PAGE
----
Purpose: We previously determined that NAC-1, a transcription factor and member of the BTB/POZ gene family, is associated with recurrent ovarian carcinomas. In the current study, we investigated further the relationship between NAC-1 expression and ovarian cancer. Experimental Design: NAC-1 expression was assessed by immunohistochemistry, and clinical variables were collected by retrospective chart review. SiRNA system and NAC-1 gene trans-fection were used to asses NAC-1 function in Taxol resistance in vivo. Results: Overexpression of NAC-1 correlated with shorter relapse-free survival in patients with advanced stage (stage lll/IV) ovarian carcinoma treated with platinum and taxane chemotherapy. Furthermore, overexpression of NAC-1 in primary tumors predicted recurrence within 6 months after primary cytoreductive surgery followed by standard platinum and taxane chemotherapy. NAC-1 expression levels were measured and compared among the human ovarian cancer cell line (KF28), cisplatin-resistant cell line (KFr13) induced from KF28, and paclitaxel-resistant cell lines (KF28TX and KFr13TX) induced by exposing KF28 and KFr13 to dose-escalating paclitaxel. Overexpression of NAC-1 was observed in only theTaxol-resistant KF28TX and KFr13 TX cells but not in KF28 or cisplatin-resistant KFr13 cells. To confirm that NAC-1 expression was related to Taxol resistance, we used two independent but complementary approaches. NAC-1 gene knockdown in both KF28TX and KFr13TX rescued paclitaxel sensitivity. Additionally, engineered expression of NAC-1 in RK3E cells induced paclitaxel resistance. Conclusions: These results suggest that NAC-1 regulates Taxol resistance in ovarian cancer and may provide an effective target for chemotherapeutic intervention inTaxol-resistant tumors.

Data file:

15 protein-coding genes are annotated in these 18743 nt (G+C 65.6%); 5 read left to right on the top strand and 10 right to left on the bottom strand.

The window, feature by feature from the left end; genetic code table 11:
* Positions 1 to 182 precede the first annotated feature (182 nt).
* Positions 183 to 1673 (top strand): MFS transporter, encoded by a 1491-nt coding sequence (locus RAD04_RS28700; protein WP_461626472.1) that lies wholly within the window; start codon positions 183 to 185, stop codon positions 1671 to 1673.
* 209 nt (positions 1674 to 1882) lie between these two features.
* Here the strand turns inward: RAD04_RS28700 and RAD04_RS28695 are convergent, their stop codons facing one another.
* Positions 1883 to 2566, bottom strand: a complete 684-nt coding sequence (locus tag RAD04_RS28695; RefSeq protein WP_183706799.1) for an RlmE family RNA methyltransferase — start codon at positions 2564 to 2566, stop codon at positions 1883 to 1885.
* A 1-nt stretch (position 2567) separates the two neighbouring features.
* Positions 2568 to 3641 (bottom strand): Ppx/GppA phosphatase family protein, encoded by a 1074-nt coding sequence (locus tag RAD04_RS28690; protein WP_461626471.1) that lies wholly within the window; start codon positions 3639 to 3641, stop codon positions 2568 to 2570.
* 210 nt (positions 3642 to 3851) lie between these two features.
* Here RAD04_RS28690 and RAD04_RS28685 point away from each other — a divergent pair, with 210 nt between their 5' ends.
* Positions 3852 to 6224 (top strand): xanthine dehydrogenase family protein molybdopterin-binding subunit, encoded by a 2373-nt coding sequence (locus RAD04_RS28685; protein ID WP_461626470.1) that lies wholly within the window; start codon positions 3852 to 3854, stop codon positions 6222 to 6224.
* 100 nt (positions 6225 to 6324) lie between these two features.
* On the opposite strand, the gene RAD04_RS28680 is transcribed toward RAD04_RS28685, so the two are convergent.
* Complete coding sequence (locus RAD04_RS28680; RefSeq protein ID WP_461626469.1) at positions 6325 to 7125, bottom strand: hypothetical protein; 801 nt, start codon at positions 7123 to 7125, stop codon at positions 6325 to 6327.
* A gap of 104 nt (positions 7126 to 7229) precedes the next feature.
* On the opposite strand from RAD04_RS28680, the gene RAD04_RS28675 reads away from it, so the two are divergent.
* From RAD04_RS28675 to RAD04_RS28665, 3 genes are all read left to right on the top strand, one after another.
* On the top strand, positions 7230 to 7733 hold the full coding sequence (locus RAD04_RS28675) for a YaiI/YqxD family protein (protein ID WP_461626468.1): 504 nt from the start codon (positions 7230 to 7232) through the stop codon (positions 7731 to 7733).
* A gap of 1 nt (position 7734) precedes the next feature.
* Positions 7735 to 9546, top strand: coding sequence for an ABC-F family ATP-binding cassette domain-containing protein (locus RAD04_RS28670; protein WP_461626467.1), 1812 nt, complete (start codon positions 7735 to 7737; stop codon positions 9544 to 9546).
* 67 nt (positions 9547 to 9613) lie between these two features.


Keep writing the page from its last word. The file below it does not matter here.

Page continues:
ASJC Scopus subject areas
- Cancer Research